1979 was an era before Epcot, before Hollywood Studios, before Downtown Disney. Most of those places were already in the design stage by then. (Indeed, Epcot was designed in the 1960s while Walt Disney was still alive, and was envisioned by him as an actual city, not an amusement park.)
If a visitor had time to visit only one park at WDW, I would recommend Epcot, particularly if the visitor is an adult. Although there are several kid friendly attractions, including Mission: Space and Soarin’ (one of the best attractions in the entire WDW complex), the World Showcase is clearly aimed at adults. Indeed, each represented “country” has several stores selling themed wares, so this area is aimed at adults’ wallets. The Showcase pavilions include Mexico, Norway, China, Canada, Germany, Italy, Japan, Morocco, France, the United Kingdom, and America (which is somewhat redundant with a similar area at the Magic Kingdom. Surprisingly, there is no pavilion for India, although a pavilion for the world’s second-most populous country would be warranted – especially given India’s plethora of cultural riches. Everyone who visits Epcot should experience the nighttime IllumiNations show – more than entertainment, it’s a summation of Walt Disney’s vision.
Hollywood Studios is a faux recreation of a studio backlot, circa 1940. There are some stage attractions like Beauty and the Beast (a condensed stage version of the animated musical) and Indiana Jones (a best hits stunt demonstration), along with some rides such as Twilight Zone Tower of Terror and Star Tours. But the shopping-to-attraction ratio is higher here than at any other park, so some sections here might not be appealing to kids. There is a nighttime show with music, water lighting effects and fireworks called Fantasmic. This was a crowd pleaser for adults and kids alike, at least until the wind shifted during the fireworks finale and we ended up with ashes in our eyes.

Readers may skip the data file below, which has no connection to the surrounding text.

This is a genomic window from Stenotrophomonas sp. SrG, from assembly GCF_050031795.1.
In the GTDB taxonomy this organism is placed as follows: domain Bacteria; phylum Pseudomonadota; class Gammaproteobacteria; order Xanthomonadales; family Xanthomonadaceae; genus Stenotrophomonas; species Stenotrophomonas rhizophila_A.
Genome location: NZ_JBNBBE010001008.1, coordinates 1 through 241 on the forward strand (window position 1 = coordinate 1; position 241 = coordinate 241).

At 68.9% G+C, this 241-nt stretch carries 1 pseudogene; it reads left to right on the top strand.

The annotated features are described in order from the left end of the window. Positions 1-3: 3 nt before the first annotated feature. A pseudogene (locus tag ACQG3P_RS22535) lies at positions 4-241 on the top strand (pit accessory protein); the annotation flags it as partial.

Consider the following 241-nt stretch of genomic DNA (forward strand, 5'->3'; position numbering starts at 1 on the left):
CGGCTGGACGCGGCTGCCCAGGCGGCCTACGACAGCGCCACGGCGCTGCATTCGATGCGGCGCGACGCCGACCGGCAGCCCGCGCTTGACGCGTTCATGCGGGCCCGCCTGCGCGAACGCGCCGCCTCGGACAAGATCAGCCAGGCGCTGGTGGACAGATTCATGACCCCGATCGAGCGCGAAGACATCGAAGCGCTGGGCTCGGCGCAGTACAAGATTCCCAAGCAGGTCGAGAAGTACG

Beauty and the Beast
Animal Kingdom is the newest of the Disney parks, and the least focused. The problem with AK is that it can’t decide whether it wants to be an amusement park or a zoo, so neither aspect satisfies. There are a few animals visible, as with some primates in one area, a show dealing with birds (the highlight of our trip to this park), and a trolley ride past some jungle animals. There are also some rides, such as Expedition Everest, and shows such as Festival of the Lion King (featuring some impressive acrobatics). But I never experienced the awe I’ve felt when visiting the Cleveland Zoo.
Animal Kingdom Lodge in the background
Downtown Disney is not a theme park, although it’s part of the Disney complex. You don’t need a ticket to go there, because you’re essentially going to a hyped-up shopping center. (Think Legacy Village, but larger, and almost entirely devoted to Disney.) A 24 screen AMC movie theater there shows first run films with ticket prices at $11 per person. At one time, Downtown Disney was envisioned as an adult-oriented place, but has been tweaked to make it more kid-friendly. Still, there are a number of bars there and I observed some public intoxication that didn’t seem Disneyesque. I would not bring my kid here.